BBC NEWS Americas Africa Europe Middle East South Asia Asia Pacific Arabic Spanish Russian Chinese Welsh
BBCi CATEGORIES   TV   RADIO   COMMUNICATE   WHERE I LIVE   INDEX    SEARCH 

BBC NEWS
 You are in:  Health
Front Page 
World 
UK 
UK Politics 
Business 
Sci/Tech 
Health 
Background Briefings 
Medical notes 
Education 
Entertainment 
Talking Point 
In Depth 
AudioVideo 


Commonwealth Games 2002

BBC Sport

BBC Weather

SERVICES 
Tuesday, 14 May, 2002, 23:33 GMT 00:33 UK
Womb ops higher in poorer women
Unnecessary hysterectomies are still taking place
Unnecessary hysterectomies are still taking place
Poor women are more likely to be given a hysterectomy they do not need, according to a new study.

Women from richer backgrounds tend to opt for less drastic treatment.


It will take some time to persuade people that there are alternatives

Dr Mike Maresh, consultant gynaecologist
An Italian survey found that the rate of unneeded surgery was 35% higher in the poorest women.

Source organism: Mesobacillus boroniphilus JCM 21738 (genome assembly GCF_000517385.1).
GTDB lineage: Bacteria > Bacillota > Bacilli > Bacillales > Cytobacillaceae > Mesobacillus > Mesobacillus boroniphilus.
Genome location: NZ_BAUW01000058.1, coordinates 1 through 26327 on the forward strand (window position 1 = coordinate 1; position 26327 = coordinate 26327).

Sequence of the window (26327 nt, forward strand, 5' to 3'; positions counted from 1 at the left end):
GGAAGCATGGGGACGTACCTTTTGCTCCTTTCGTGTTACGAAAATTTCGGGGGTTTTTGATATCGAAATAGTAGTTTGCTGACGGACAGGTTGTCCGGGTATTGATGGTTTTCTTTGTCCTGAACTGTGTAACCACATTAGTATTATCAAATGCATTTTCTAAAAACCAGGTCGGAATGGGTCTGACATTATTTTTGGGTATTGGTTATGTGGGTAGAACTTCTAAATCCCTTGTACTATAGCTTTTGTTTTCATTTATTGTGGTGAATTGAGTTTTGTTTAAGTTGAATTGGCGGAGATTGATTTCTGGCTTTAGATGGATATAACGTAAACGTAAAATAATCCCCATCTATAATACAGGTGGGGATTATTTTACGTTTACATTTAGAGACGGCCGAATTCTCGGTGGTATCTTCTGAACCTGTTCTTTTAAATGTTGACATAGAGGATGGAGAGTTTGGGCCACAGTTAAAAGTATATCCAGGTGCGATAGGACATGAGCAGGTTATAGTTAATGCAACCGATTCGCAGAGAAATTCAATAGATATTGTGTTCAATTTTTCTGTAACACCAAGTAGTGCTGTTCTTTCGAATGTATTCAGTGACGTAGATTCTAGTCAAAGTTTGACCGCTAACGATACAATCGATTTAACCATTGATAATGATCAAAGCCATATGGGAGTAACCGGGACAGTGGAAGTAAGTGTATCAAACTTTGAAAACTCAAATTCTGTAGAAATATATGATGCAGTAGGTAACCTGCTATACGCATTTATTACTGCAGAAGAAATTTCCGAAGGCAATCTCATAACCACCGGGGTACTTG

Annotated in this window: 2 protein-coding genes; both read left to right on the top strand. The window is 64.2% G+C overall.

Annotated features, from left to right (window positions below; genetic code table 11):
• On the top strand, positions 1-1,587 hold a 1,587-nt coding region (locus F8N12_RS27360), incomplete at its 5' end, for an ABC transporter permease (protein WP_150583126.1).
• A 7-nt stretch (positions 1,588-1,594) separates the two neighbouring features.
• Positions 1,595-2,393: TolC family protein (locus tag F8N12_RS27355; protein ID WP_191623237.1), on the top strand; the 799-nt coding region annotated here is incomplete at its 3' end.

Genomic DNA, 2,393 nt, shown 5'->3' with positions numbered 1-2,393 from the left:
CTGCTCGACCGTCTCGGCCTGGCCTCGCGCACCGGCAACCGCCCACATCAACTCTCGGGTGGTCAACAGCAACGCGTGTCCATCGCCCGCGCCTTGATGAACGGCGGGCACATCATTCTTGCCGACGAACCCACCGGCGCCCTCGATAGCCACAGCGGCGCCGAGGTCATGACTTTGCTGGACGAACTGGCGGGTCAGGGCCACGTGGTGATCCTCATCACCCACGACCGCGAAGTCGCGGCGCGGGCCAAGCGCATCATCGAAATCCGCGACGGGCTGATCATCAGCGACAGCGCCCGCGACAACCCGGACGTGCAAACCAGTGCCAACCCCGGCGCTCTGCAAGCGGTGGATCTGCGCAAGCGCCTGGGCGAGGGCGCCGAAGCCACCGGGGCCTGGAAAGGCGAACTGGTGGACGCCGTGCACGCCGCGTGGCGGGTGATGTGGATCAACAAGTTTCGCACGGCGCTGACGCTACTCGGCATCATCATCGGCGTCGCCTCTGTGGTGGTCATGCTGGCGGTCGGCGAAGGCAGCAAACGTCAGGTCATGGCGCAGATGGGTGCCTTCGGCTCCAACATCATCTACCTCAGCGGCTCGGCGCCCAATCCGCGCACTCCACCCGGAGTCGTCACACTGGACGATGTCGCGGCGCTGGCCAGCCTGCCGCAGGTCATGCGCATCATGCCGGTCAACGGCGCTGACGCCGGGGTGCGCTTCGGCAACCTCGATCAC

Researchers think lack of information makes women on low incomes more likely to comply with an offer of hysterectomy.

In Italy, 37 in every 10,000 women have their womb removed because of problems like fibroids and non-cancerous tumours.

The rate, which is similar in the UK, is almost twice that of Scandinavian countries.

The researchers, led by Dr Enrico Materia, are calling for better education about less-invasive alternatives.

'Quick-fix' solution

Doctors in the UK say that some patients, particularly those from less affluent backgrounds, may refuse such options.

Dr Peter Bowen-Simpkins, of the Royal College of Obstetricians and Gynaecologists, says doctors are often put under pressure to perform unnecessary operations.

"We are desperately trying to get our hysterectomy rates down as fast as we can," he told BBC News Online.

Dr Mike Maresh, a consultant gynaecologist in Manchester, says cultural factors are one of the main reasons for the socio-economic divide.

"It's very much a background cultural thing that some people see it as a quick-fix solution," he told BBC News Online.

"It will take some time to persuade people that there are alternatives."

See also:

20 Mar 02 | Health
Many womb ops 'unnecessary'
25 Feb 00 | Health
Wombs removed 'unnecessarily'
Internet links:


The BBC is not responsible for the content of external internet sites

Links to more Health stories are at the foot of the page.


E-mail this story to a friend

Links to more Health stories